Many of us claim that we want helpful, constructive feedback, but my experience tells me this is a bit of a fib. What we want is positive feedback. We seek validation in almost everything we do.
Harsh? No, just true. I like to sing and do so in my car when I’m by myself so I don’t inflict my tone-deaf voice on others. I enjoy the vibrations that happen within my body and the immediate mood boost that comes along with it. That’s great feedback and it tells me to keep singing, but also to spare others based on the alternate feedback I’ve received throughout life that my vocal stylings are not appreciated.
Feedback is just another word for opinion. We all have that friend (or parent) who will only tell us, “You’re brilliant! Where are you going to keep all of your awards?” And much love to them. But that’s not going to help us grow or improve. It’s the questions and constructive criticism that will get us there. We need the positive stuff, but we need the hard-to-hear goods more.
It’s also completely okay to dismiss negative feedback and decide you’re on the right track without it. It’s actually crucial in some cases. If you want to quit your boring job and go back to school, and you’re excited about it, dismiss the naysayers who tell you about the debt you’ll incur.
If you know what you want, and have a raging fire in your belly, ignore the negative feedback and go for it!
However, it’s still important to foster the ability to hear all types of feedback without getting defensive. Being capable to take opinions and feedback for what they are and land on the right thought process or choice will actually help you suffer less. For honest, helpful feedback to be effective, several things must be in order:
- You must genuinely want growth. Loved ones, most of them anyway, will err on the side of being kind and supportive. And they will interpret support as offering you only positive feedback. Strangers will be altogether more blunt and most likely unconcerned about your feelings. You don’t need titanium-strength skin. The trick is to not allow it to knock you on your butt and provoke tears. You have to be ready for it; prepare yourself by having a few trusted friends tell you what they really think, allowing you the grace to brace for criticism.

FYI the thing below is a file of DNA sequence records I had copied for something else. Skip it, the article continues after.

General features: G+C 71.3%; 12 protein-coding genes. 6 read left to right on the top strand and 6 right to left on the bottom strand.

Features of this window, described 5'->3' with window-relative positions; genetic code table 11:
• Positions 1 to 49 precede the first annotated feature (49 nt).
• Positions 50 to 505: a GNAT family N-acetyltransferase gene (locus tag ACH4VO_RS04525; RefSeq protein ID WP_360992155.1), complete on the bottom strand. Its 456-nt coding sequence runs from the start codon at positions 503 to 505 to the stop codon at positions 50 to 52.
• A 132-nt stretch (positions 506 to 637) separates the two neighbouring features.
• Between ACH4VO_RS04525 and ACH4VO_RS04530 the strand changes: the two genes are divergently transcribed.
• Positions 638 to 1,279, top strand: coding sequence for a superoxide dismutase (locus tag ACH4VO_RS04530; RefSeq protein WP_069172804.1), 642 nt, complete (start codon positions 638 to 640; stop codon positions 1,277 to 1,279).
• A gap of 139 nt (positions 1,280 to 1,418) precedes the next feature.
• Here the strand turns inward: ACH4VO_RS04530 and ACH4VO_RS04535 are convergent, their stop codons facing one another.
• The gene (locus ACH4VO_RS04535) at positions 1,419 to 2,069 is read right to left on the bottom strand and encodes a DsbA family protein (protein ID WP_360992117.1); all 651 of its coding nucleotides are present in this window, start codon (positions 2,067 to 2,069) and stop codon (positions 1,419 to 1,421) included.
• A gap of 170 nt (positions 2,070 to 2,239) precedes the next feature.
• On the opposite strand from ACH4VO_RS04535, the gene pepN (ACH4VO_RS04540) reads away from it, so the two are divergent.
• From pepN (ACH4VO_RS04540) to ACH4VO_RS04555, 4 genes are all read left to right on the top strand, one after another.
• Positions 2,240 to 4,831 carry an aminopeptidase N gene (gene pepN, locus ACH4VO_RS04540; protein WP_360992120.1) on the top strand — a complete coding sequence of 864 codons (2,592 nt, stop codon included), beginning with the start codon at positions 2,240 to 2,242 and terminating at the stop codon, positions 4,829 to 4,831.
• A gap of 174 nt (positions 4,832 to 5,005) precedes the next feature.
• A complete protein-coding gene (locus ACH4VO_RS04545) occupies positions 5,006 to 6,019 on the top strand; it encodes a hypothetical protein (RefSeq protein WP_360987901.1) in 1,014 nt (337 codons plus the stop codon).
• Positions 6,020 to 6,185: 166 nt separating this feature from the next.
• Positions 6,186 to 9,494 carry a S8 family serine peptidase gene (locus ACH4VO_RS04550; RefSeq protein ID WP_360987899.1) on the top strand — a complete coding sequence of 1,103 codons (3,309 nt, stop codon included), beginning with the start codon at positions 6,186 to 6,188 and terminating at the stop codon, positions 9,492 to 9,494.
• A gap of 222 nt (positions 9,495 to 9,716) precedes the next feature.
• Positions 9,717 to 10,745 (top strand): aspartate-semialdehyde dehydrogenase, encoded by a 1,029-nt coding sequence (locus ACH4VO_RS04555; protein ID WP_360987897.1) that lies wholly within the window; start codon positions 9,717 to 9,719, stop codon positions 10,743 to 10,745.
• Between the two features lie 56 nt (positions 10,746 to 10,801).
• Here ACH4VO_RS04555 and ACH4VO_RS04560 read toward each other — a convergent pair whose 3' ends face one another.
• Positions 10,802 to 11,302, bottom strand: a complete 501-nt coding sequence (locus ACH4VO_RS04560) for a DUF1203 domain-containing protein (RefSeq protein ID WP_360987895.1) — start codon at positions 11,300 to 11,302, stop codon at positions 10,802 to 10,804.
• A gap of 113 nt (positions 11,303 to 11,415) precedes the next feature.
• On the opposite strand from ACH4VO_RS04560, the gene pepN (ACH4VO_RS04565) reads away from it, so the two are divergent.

- Getting defensive only turns people off. If you feel you have to explain yourself, remember you actually don’t. If you know you’re prone to being defensive, start practicing letting go of the defense. Practice saying nothing when someone gives you difficult feedback. Listen, and even if you’re seething inside and want to scream, don’t do it. Listen, and when the opinion-giver has finished saying their piece, just say, “Thanks, that’s helpful.”
- Get honest about your weaknesses. Before I published Yoga Train, I made a very modest attempt to have it published through a traditional publisher. I was thrilled when after sending in my query letter, I was asked for my manuscript. The feedback I received was that it read more like a screenplay, and would make a decent movie because the dialogue was so strong and the character development was sound. But it lacked ‘narrative sinew’ so they passed. I went in, revised, and did my best to improve the descriptions. It’s still not my strong suit, but we all have to do the best we can and practice the stuff we’re not overly adept at.
- Be willing to change. If you really want to be the best version of yourself, you have to learn when and how to change. You’ve got to dedicate yourself to flexibility. Aim to be more flexible than the most impressive yoga practitioner you’ve ever seen. Rigidity and resistance to change will keep you parked without gas or a properly working engine. Lean more towards yes than no. And if you have to say no, be very clear on why.
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